I was fiercely protective of the cem. When I was 16 I caught a guy peeing on a grave and chased him with a large branch that had fallen from a tree. He ran, dick flapping in the breeze, terrified of the young girl threatening to beat him with a part of the very place he was defacing.

It’s been a long time since I felt as connected to any place as I was to the neighborhood where I grew up. The cemetery and the Wawa and the streets where my childhood was spent.

Recently Frankie and I moved to a house in West Philadelphia. It’s on a quiet little street and, in the months since we moved there, it has become a home to me in a way that nowhere has been since I left Magnolia Cemetery and my childhood home behind.

A few months ago, a dear friend posted a link to the West Philly Local calling for Grave Gardeners. I got deeply excited immediately at the prospect of beautifying a graveyard. And the Woodlands is not far from where I live, so it seemed ideal.

Along with my excitement came the immediate apprehension at the prospect of confronting my legendary Black Thumb head on. I have never been able to keep plants alive. It’s a serious detriment to my image of myself as a nurturing human. I recently got a plant for my desk that I have named Oscar. Oscar has lived for several months on the edge of my desk, in view just above the edge of my computer screen. He was dying in the office of one of my colleagues because she has no windows. But I have access to all the light Oscar could possibly want in my front office.

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Oscar, his brother, a candy dish, and All The Light A Living Thing Could Want.

Against the calling of my Black Thumb, I sent in my application to the Grave Gardeners and awaited their response. I was surprised and delighted when they told me that I had been accepted. Our first class was last month and concerned a history of cemeteries in the United States, the transcript of which I will make into a blog entry at a later date.

Last night’s class was our second meeting, and the last one that will be held outside of the bounds of The Woodlands itself. And the most exciting thing is that, last night, we got our grave assignments.

Mary S Ruehman.pngIt is with great pleasure that I would like to introduce you to Mary Siffert Ruehmann. A resident of the 29th Ward here in Philadelphia, Mary was born to Frederick Ruehmann and Caroline Ludy on January 27th, 1846 and died on the 12th of May, 1909 at the age of 63. At this point, I do not know if she had any children. It does not seem likely since she died with her father’s name, but I am going to try to do some more research and see what I come up with.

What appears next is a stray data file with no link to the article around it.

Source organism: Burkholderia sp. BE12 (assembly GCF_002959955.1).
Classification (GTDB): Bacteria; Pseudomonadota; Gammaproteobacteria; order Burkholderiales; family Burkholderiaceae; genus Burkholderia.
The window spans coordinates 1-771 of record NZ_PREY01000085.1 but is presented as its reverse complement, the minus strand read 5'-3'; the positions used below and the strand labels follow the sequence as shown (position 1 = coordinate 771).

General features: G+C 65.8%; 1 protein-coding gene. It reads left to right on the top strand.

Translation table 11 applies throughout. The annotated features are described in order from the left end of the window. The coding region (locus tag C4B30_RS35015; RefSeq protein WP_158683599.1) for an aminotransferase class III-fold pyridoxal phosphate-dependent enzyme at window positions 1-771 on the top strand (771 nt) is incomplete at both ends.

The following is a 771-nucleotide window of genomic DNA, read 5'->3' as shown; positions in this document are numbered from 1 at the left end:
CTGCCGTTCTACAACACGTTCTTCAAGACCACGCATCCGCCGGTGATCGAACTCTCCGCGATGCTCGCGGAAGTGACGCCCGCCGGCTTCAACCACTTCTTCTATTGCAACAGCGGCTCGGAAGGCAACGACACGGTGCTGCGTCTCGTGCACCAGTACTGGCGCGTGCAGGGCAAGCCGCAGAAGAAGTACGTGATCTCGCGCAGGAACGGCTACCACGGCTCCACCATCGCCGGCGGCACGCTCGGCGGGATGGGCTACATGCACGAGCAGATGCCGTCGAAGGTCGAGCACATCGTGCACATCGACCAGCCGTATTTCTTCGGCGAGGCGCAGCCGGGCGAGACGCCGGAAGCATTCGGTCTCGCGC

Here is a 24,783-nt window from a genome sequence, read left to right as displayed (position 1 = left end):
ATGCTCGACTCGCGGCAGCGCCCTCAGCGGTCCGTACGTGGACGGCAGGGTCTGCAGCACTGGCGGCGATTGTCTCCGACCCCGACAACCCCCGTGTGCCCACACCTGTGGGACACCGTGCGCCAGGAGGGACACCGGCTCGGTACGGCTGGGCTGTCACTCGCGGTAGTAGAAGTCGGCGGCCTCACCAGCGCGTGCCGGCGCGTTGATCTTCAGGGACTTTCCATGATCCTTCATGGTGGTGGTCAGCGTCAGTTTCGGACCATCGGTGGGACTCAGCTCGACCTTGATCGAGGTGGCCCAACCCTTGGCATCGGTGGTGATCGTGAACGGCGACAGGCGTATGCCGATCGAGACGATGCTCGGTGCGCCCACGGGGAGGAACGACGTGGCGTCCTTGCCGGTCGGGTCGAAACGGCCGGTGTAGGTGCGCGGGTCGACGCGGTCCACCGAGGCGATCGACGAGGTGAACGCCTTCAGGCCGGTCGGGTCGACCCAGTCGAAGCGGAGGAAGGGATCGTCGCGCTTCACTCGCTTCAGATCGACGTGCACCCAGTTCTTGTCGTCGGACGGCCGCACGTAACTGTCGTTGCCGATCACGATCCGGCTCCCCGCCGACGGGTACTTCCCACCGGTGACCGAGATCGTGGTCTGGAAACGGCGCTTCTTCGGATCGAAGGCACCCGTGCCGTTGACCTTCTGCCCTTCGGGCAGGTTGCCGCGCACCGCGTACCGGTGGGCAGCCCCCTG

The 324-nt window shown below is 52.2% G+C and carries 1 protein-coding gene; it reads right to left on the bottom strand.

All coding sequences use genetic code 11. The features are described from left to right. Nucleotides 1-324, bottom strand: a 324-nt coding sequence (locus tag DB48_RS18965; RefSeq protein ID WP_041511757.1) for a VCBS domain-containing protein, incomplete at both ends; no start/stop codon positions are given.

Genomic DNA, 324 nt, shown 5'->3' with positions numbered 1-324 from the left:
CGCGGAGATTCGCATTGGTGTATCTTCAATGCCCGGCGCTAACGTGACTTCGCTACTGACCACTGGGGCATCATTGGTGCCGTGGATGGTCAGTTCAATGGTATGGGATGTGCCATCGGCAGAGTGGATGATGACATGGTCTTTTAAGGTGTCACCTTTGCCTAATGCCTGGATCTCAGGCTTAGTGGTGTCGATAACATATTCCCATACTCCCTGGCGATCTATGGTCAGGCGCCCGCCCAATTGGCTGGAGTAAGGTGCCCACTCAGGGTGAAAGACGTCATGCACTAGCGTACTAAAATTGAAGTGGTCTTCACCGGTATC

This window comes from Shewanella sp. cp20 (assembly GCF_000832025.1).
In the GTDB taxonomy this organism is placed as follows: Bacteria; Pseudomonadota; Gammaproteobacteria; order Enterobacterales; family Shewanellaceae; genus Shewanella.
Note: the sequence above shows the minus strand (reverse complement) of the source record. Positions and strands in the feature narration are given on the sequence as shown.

I have not fully decided what I would like to do to pay tribute to Mary. I am going to visit her over the weekend and see what her grave calls for. Since it doesn’t look like there is any writing visible on the headstone part of her cradle grave, I will likely put roses or some sort of vine up there as a large backdrop to what I will do below.

Any advice that any of my gardening friends have would be most welcome. She is placed in such a way that her garden will receive full sunlight, so do keep that in mind.

I am very excited to begin working on this project in earnest. There will be a lot more blog entries coming as I learn more about gardening and as Mary’s plot develops over the summer. I can’t wait to see how it all turns out!

Burnout. Holidays. Self Care.

Thanksgiving is finally upon us. Tonight we are heading up to my parents to decorate the tree ahead of the Thanksgiving gorging that will happen tomorrow.

It’s strange how families can change over the years. Or our attitudes to them can, at any rate. I’m really excited to see my parents and eat and relax and have everyone together.

Thanksgiving has turned into a holiday filled with mixed feelings for me. When I was growing up, the whole family would turn up to my grandparents place and we would all eat together. So many of the people that I used to celebrate this holiday with are dead now or have moved on. Nowadays my Thanksgiving is small. My parents, my brother and his girlfriend, Frankie and I.

But the good thing about the smallness of the holiday for me is that everyone is a known quantity. I have seen so many articles recently on how to survive the holidays and how to talk to racist relatives and so on. It seems like people really don’t know how to handle their families at the holidays. The only thing I really have to do is avoid talking politics. But outside of that, everything is pretty smooth.

And honestly, if my parents and my family gave me so much stress that I had to think about coping mechanisms like drinking games when they were racist or thinking “YOU’RE AN ASSHOLE” in order to avoid saying it out loud, I probably just wouldn’t go to family holidays any more.